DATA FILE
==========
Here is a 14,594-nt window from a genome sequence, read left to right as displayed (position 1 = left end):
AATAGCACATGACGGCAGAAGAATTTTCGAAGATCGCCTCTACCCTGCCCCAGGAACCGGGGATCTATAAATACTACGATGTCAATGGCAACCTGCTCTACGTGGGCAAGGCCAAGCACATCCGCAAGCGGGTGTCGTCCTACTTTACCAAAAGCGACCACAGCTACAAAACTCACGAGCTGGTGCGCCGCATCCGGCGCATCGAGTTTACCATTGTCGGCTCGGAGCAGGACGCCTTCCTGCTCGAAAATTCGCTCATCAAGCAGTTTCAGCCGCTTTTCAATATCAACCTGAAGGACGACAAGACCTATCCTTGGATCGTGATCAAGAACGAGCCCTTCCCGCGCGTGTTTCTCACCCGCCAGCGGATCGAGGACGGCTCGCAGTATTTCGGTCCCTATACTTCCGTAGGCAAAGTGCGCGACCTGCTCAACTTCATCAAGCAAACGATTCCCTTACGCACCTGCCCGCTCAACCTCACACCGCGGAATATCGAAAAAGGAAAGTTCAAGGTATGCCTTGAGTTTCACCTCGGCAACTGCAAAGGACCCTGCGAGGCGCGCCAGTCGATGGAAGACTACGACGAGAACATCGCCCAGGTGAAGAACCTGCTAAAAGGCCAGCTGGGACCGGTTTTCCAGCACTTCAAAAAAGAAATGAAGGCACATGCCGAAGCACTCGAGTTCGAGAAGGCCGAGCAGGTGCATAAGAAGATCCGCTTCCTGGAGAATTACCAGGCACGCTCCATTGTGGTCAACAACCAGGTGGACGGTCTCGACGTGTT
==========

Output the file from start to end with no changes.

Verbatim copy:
Here is a 14,594-nt window from a genome sequence, read left to right as displayed (position 1 = left end):
AATAGCACATGACGGCAGAAGAATTTTCGAAGATCGCCTCTACCCTGCCCCAGGAACCGGGGATCTATAAATACTACGATGTCAATGGCAACCTGCTCTACGTGGGCAAGGCCAAGCACATCCGCAAGCGGGTGTCGTCCTACTTTACCAAAAGCGACCACAGCTACAAAACTCACGAGCTGGTGCGCCGCATCCGGCGCATCGAGTTTACCATTGTCGGCTCGGAGCAGGACGCCTTCCTGCTCGAAAATTCGCTCATCAAGCAGTTTCAGCCGCTTTTCAATATCAACCTGAAGGACGACAAGACCTATCCTTGGATCGTGATCAAGAACGAGCCCTTCCCGCGCGTGTTTCTCACCCGCCAGCGGATCGAGGACGGCTCGCAGTATTTCGGTCCCTATACTTCCGTAGGCAAAGTGCGCGACCTGCTCAACTTCATCAAGCAAACGATTCCCTTACGCACCTGCCCGCTCAACCTCACACCGCGGAATATCGAAAAAGGAAAGTTCAAGGTATGCCTTGAGTTTCACCTCGGCAACTGCAAAGGACCCTGCGAGGCGCGCCAGTCGATGGAAGACTACGACGAGAACATCGCCCAGGTGAAGAACCTGCTAAAAGGCCAGCTGGGACCGGTTTTCCAGCACTTCAAAAAAGAAATGAAGGCACATGCCGAAGCACTCGAGTTCGAGAAGGCCGAGCAGGTGCATAAGAAGATCCGCTTCCTGGAGAATTACCAGGCACGCTCCATTGTGGTCAACAACCAGGTGGACGGTCTCGACGTGTT